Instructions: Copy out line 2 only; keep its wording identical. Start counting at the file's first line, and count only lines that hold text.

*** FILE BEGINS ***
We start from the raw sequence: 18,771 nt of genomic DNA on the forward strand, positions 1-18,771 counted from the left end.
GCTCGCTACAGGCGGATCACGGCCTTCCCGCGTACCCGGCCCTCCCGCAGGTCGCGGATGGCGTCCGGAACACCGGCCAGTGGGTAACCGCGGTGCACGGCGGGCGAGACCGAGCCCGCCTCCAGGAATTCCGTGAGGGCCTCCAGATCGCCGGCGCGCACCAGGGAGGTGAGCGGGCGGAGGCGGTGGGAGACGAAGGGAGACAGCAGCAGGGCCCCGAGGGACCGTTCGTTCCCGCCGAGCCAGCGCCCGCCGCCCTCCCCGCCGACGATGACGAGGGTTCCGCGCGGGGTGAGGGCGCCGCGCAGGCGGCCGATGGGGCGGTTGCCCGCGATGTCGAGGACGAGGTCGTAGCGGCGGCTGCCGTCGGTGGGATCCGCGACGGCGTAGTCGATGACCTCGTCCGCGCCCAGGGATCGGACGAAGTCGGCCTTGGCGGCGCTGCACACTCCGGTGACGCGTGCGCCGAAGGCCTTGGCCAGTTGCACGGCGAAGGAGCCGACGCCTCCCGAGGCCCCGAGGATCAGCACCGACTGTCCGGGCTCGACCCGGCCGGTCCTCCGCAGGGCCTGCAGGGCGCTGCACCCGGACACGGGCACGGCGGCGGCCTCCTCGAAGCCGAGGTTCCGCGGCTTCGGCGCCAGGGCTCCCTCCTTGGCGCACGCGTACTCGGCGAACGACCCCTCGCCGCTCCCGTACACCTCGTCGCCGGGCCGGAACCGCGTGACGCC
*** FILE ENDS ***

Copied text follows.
GCTCGCTACAGGCGGATCACGGCCTTCCCGCGTACCCGGCCCTCCCGCAGGTCGCGGATGGCGTCCGGAACACCGGCCAGTGGGTAACCGCGGTGCACGGCGGGCGAGACCGAGCCCGCCTCCAGGAATTCCGTGAGGGCCTCCAGATCGCCGGCGCGCACCAGGGAGGTGAGCGGGCGGAGGCGGTGGGAGACGAAGGGAGACAGCAGCAGGGCCCCGAGGGACCGTTCGTTCCCGCCGAGCCAGCGCCCGCCGCCCTCCCCGCCGACGATGACGAGGGTTCCGCGCGGGGTGAGGGCGCCGCGCAGGCGGCCGATGGGGCGGTTGCCCGCGATGTCGAGGACGAGGTCGTAGCGGCGGCTGCCGTCGGTGGGATCCGCGACGGCGTAGTCGATGACCTCGTCCGCGCCCAGGGATCGGACGAAGTCGGCCTTGGCGGCGCTGCACACTCCGGTGACGCGTGCGCCGAAGGCCTTGGCCAGTTGCACGGCGAAGGAGCCGACGCCTCCCGAGGCCCCGAGGATCAGCACCGACTGTCCGGGCTCGACCCGGCCGGTCCTCCGCAGGGCCTGCAGGGCGCTGCACCCGGACACGGGCACGGCGGCGGCCTCCTCGAAGCCGAGGTTCCGCGGCTTCGGCGCCAGGGCTCCCTCCTTGGCGCACGCGTACTCGGCGAACGACCCCTCGCCGCTCCCGTACACCTCGTCGCCGGGCCGGAACCGCGTGACGCC